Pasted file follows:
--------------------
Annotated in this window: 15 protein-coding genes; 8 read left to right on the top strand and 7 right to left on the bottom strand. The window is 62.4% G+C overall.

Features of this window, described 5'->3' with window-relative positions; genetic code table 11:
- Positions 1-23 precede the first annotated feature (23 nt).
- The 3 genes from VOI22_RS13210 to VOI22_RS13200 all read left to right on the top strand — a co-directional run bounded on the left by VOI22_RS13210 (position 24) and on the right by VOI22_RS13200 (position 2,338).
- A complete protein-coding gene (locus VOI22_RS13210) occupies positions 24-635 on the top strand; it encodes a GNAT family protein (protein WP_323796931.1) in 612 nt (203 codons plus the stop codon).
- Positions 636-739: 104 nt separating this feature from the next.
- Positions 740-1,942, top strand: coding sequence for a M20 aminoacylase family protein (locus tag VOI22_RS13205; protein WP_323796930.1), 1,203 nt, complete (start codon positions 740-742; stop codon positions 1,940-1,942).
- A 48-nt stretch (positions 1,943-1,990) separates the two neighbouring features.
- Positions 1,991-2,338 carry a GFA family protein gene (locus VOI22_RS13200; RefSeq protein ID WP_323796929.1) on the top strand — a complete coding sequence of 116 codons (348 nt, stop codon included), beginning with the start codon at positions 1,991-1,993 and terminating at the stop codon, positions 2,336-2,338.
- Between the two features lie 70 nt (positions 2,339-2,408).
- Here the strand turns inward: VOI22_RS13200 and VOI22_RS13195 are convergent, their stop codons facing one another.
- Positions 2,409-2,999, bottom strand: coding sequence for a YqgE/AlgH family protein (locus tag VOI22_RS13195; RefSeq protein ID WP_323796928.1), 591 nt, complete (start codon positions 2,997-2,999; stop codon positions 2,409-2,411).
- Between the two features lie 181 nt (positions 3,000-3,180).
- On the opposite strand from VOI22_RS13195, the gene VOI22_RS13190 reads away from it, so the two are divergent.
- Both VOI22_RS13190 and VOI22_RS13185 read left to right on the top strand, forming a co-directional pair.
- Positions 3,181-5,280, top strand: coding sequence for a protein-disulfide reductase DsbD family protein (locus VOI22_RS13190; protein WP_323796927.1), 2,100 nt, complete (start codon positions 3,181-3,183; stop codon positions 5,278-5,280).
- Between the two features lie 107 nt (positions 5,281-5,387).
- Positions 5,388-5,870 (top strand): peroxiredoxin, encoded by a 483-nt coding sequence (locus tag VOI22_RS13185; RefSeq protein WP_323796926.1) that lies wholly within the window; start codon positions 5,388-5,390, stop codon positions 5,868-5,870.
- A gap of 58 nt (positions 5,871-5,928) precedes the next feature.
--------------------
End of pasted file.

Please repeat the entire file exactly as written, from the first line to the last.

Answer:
Annotated in this window: 15 protein-coding genes; 8 read left to right on the top strand and 7 right to left on the bottom strand. The window is 62.4% G+C overall.

Features of this window, described 5'->3' with window-relative positions; genetic code table 11:
- Positions 1-23 precede the first annotated feature (23 nt).
- The 3 genes from VOI22_RS13210 to VOI22_RS13200 all read left to right on the top strand — a co-directional run bounded on the left by VOI22_RS13210 (position 24) and on the right by VOI22_RS13200 (position 2,338).
- A complete protein-coding gene (locus VOI22_RS13210) occupies positions 24-635 on the top strand; it encodes a GNAT family protein (protein WP_323796931.1) in 612 nt (203 codons plus the stop codon).
- Positions 636-739: 104 nt separating this feature from the next.
- Positions 740-1,942, top strand: coding sequence for a M20 aminoacylase family protein (locus tag VOI22_RS13205; protein WP_323796930.1), 1,203 nt, complete (start codon positions 740-742; stop codon positions 1,940-1,942).
- A 48-nt stretch (positions 1,943-1,990) separates the two neighbouring features.
- Positions 1,991-2,338 carry a GFA family protein gene (locus VOI22_RS13200; RefSeq protein ID WP_323796929.1) on the top strand — a complete coding sequence of 116 codons (348 nt, stop codon included), beginning with the start codon at positions 1,991-1,993 and terminating at the stop codon, positions 2,336-2,338.
- Between the two features lie 70 nt (positions 2,339-2,408).
- Here the strand turns inward: VOI22_RS13200 and VOI22_RS13195 are convergent, their stop codons facing one another.
- Positions 2,409-2,999, bottom strand: coding sequence for a YqgE/AlgH family protein (locus tag VOI22_RS13195; RefSeq protein ID WP_323796928.1), 591 nt, complete (start codon positions 2,997-2,999; stop codon positions 2,409-2,411).
- Between the two features lie 181 nt (positions 3,000-3,180).
- On the opposite strand from VOI22_RS13195, the gene VOI22_RS13190 reads away from it, so the two are divergent.
- Both VOI22_RS13190 and VOI22_RS13185 read left to right on the top strand, forming a co-directional pair.
- Positions 3,181-5,280, top strand: coding sequence for a protein-disulfide reductase DsbD family protein (locus VOI22_RS13190; protein WP_323796927.1), 2,100 nt, complete (start codon positions 3,181-3,183; stop codon positions 5,278-5,280).
- Between the two features lie 107 nt (positions 5,281-5,387).
- Positions 5,388-5,870 (top strand): peroxiredoxin, encoded by a 483-nt coding sequence (locus tag VOI22_RS13185; RefSeq protein WP_323796926.1) that lies wholly within the window; start codon positions 5,388-5,390, stop codon positions 5,868-5,870.
- A gap of 58 nt (positions 5,871-5,928) precedes the next feature.